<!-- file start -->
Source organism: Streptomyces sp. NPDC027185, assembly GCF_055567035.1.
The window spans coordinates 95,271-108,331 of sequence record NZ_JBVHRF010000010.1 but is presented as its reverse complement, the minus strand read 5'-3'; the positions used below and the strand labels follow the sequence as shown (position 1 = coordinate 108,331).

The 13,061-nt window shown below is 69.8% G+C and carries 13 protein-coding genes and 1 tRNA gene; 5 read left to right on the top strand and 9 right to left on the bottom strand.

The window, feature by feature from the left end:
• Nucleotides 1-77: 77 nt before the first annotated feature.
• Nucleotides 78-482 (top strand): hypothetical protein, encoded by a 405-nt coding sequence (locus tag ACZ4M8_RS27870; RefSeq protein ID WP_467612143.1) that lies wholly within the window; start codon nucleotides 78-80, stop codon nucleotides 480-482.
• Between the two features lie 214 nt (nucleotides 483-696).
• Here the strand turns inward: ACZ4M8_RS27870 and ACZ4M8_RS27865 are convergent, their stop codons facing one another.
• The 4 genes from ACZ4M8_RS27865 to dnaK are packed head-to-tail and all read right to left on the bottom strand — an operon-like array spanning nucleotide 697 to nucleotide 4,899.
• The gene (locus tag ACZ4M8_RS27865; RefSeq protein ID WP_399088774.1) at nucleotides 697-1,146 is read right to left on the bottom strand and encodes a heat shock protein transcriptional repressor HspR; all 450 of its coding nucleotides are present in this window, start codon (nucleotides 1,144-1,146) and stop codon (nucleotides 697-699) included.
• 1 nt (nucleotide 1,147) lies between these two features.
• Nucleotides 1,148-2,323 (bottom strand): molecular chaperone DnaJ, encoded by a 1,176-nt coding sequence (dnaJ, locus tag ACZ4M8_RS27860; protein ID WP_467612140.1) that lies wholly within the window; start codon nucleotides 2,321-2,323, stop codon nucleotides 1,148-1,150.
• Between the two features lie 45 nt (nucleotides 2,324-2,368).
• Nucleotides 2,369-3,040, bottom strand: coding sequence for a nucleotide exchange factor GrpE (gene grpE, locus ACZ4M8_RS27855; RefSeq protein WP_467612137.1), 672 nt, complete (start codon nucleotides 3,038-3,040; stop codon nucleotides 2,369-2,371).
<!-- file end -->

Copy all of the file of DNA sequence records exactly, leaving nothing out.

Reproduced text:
Source organism: Streptomyces sp. NPDC027185, assembly GCF_055567035.1.
The window spans coordinates 95,271-108,331 of sequence record NZ_JBVHRF010000010.1 but is presented as its reverse complement, the minus strand read 5'-3'; the positions used below and the strand labels follow the sequence as shown (position 1 = coordinate 108,331).

The 13,061-nt window shown below is 69.8% G+C and carries 13 protein-coding genes and 1 tRNA gene; 5 read left to right on the top strand and 9 right to left on the bottom strand.

The window, feature by feature from the left end:
• Nucleotides 1-77: 77 nt before the first annotated feature.
• Nucleotides 78-482 (top strand): hypothetical protein, encoded by a 405-nt coding sequence (locus tag ACZ4M8_RS27870; RefSeq protein ID WP_467612143.1) that lies wholly within the window; start codon nucleotides 78-80, stop codon nucleotides 480-482.
• Between the two features lie 214 nt (nucleotides 483-696).
• Here the strand turns inward: ACZ4M8_RS27870 and ACZ4M8_RS27865 are convergent, their stop codons facing one another.
• The 4 genes from ACZ4M8_RS27865 to dnaK are packed head-to-tail and all read right to left on the bottom strand — an operon-like array spanning nucleotide 697 to nucleotide 4,899.
• The gene (locus tag ACZ4M8_RS27865; RefSeq protein ID WP_399088774.1) at nucleotides 697-1,146 is read right to left on the bottom strand and encodes a heat shock protein transcriptional repressor HspR; all 450 of its coding nucleotides are present in this window, start codon (nucleotides 1,144-1,146) and stop codon (nucleotides 697-699) included.
• 1 nt (nucleotide 1,147) lies between these two features.
• Nucleotides 1,148-2,323 (bottom strand): molecular chaperone DnaJ, encoded by a 1,176-nt coding sequence (dnaJ, locus tag ACZ4M8_RS27860; protein ID WP_467612140.1) that lies wholly within the window; start codon nucleotides 2,321-2,323, stop codon nucleotides 1,148-1,150.
• Between the two features lie 45 nt (nucleotides 2,324-2,368).
• Nucleotides 2,369-3,040, bottom strand: coding sequence for a nucleotide exchange factor GrpE (gene grpE, locus ACZ4M8_RS27855; RefSeq protein WP_467612137.1), 672 nt, complete (start codon nucleotides 3,038-3,040; stop codon nucleotides 2,369-2,371).